Tag Archives: evidence

Energy to change a calendar

Amenemhet I, adopter of the 365-day Egyptian solar calendar

On July 7, the National Creationism Examiner discussed the history of the calendar. At issue: the ancient Egyptians, of all people, had the best natural season indicator: the Nile flood season. Why, then, did they keep a 360-day calendar for centuries? The natural calendar of the earth changed. The Egyptians took time to readjust their official calendar, but they did, beginning with the Twelfth Dynasty (Amenamhāt I, the “Pharaoh who did not know Joseph.”)

Science, religion and law

Triceratops horridus as a scientist thinks it might have looked.

Must science always contradict religious tradition to stay valid? What happened to following evidence where it leads? Lawyers for a scientist who lost his job over his work will now ask that in court.

Scientist fired for discovery

Triceratops horridus as a scientist thinks it might have looked.

Can a scientist lose his job for discovering something new and telling the community about it? It happened recently. And the scientist who lost his job, is going to court to get it back. And that case threatens to pit creation against evolution in a trial to rival Tennessee v. Scopes.

Global warming and prophecy

An illustration of prophecy

Global warming, (a/k/a climate change), is a peculiar tenet embraced by liberals. Although the modern liberal movement may think they are the founders of this movement, Adam and Eve were the first environmentalists. They were instructed by God to take care of the garden and treat the animals properly (Gen. 1:28). Today uber-liberals have also become uber-environmentalists, and as is the case in other instances, their extremism has perverted noble intentions.

Apollo 11: leaving the moon

Apollo 11 official insigne

Forty-five years ago today, two men finished walking on the moon after two and a half hours. They then began the second most important part of their trip: coming back alive.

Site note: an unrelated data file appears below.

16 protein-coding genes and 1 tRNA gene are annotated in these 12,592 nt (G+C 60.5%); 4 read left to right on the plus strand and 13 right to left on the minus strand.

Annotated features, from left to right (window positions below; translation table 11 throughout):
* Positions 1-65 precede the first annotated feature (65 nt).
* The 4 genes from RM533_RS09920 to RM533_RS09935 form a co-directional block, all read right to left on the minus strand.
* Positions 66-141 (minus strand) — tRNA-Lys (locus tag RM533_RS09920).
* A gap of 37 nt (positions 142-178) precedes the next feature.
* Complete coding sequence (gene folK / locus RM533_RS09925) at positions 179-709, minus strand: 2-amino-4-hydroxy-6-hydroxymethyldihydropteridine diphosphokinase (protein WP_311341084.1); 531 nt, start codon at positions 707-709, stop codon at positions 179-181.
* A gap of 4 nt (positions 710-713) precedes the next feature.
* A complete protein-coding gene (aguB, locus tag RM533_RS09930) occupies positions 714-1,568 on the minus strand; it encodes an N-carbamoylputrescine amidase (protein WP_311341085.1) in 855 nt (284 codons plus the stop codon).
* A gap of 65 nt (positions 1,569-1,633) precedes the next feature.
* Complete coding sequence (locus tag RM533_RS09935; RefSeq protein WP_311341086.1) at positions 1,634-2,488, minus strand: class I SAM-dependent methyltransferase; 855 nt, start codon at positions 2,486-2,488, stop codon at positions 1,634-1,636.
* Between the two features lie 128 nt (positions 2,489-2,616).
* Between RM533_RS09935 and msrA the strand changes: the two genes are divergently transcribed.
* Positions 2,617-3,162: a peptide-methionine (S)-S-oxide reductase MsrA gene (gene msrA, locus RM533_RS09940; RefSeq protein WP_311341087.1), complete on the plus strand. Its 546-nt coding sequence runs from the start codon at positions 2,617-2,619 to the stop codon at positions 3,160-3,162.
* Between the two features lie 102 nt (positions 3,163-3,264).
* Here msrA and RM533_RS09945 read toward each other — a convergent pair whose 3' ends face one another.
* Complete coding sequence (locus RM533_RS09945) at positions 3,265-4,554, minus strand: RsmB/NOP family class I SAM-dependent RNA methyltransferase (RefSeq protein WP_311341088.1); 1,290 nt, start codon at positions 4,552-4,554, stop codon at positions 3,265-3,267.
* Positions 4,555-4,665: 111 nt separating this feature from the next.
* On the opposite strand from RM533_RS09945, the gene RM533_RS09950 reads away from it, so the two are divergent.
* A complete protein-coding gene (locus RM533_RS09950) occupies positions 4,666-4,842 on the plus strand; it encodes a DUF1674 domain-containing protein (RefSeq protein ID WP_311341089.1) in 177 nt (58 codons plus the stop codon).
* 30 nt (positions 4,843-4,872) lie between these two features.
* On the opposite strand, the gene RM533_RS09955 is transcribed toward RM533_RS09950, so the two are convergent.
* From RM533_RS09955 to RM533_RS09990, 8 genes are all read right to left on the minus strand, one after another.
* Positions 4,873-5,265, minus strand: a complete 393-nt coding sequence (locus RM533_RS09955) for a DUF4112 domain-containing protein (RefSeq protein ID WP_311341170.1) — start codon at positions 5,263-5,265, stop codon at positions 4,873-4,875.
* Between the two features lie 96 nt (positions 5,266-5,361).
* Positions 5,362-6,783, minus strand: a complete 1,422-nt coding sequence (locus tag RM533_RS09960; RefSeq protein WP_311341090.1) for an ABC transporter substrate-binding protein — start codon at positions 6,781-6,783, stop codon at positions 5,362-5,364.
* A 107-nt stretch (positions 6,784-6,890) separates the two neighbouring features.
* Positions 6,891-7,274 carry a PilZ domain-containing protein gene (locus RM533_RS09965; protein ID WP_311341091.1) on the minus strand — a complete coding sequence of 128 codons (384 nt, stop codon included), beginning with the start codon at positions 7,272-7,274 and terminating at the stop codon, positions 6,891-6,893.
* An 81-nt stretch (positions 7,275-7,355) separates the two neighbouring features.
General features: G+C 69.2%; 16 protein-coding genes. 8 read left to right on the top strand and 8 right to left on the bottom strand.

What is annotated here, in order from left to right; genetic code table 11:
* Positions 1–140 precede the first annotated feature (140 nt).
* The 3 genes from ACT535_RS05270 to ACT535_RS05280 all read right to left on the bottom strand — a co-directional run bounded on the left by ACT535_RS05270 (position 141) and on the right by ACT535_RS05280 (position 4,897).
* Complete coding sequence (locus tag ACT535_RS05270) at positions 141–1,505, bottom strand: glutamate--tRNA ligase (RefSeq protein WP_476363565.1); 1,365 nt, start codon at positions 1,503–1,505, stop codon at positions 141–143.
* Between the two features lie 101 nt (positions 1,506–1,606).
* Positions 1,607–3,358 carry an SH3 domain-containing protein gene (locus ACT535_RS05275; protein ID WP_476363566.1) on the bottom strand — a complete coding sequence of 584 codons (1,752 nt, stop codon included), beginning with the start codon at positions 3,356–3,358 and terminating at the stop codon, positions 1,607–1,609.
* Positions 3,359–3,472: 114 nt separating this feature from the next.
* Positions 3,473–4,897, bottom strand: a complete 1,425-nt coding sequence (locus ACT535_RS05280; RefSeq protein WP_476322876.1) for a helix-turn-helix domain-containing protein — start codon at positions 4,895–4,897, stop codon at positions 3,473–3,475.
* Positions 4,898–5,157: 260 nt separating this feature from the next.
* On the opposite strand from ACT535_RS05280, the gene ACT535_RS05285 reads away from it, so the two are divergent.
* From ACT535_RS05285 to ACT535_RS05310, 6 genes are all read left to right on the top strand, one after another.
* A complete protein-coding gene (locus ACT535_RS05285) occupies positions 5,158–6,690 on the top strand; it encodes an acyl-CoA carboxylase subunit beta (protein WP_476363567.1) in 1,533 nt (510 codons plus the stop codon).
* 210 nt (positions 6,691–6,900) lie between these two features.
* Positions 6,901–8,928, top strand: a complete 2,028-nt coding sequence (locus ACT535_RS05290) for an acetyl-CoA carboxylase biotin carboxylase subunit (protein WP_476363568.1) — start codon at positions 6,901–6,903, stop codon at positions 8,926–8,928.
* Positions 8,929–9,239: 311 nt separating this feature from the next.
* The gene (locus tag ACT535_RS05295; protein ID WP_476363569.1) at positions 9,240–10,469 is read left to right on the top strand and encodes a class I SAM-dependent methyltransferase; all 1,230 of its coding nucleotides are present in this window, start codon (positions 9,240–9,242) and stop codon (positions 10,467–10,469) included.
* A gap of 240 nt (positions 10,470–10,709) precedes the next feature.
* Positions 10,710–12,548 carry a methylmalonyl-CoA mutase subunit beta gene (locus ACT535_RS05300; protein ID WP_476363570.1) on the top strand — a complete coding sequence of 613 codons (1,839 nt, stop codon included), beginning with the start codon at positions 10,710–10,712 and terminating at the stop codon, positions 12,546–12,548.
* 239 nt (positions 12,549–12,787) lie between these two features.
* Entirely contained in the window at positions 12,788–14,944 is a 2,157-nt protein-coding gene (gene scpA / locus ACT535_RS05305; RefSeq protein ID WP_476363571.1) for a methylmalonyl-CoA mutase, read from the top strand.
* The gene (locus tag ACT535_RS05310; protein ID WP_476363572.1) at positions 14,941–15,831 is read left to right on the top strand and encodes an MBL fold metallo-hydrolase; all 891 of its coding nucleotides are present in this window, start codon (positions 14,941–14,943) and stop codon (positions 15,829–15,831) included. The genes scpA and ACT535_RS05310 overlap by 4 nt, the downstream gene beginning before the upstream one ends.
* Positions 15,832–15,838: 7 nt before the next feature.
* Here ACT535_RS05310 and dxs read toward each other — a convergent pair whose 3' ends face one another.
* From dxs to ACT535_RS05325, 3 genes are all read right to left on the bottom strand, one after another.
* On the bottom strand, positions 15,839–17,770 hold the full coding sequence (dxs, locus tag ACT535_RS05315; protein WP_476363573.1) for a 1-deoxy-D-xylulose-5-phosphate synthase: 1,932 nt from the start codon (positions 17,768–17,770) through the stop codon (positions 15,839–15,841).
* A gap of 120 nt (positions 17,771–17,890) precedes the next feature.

Apollo 11: moonwalk

Apollo 11 official insigne

Forty-five years ago, two men (Neil A. Armstrong and Edwin “Buzz” Aldrin) set foot on a different world. It was the greatest moment in the history of exploration, and a moment men had anticipated for nearly a century.

Apollo 11: the landing

Apollo 11 official insigne

Forty-five years ago this month, with even the days of the week aligning as they did, three men flew a mission called Apollo 11. All three were veteran astronauts, one of the few missions that few with all-veteran crews. NASA needed veterans for this job. Because for the first time, men would land on another world.

Calendar: from 360 to 365

Amenemhet I

When did human beings adopt a 365-day year? Why does a circle have 360 degrees in it? What does one question have to do with the other? The answer has to do with the Global Flood, and how that Flood forced a change in the calendar, long after it happened.

Thad Cochran will lose anyway

Thad Cochran

Senator Thad Cochran (R-Miss.) can’t win the general election. His campaign did many disgusting and possibly illegal things. But suppose he wins the legal battles to come? Suppose no judge or jury can or will convict him or his campaign? He still can’t win. Because he laid himself wide-open to a common Democratic attack. So CNAV repeats: he will wind up hoist by his own petard.

Thad Cochran: specious story

Thad Cochran

The campaign staff of Senator Thad Cochran (R-Miss) vigorously deny buying votes with direct cash payments. But the key witness in this affair has four text messages that speak to such payments. Yesterday the chief spokesman for the Thad Cochran campaign tried to explain them away. And his explanations are worse than specious.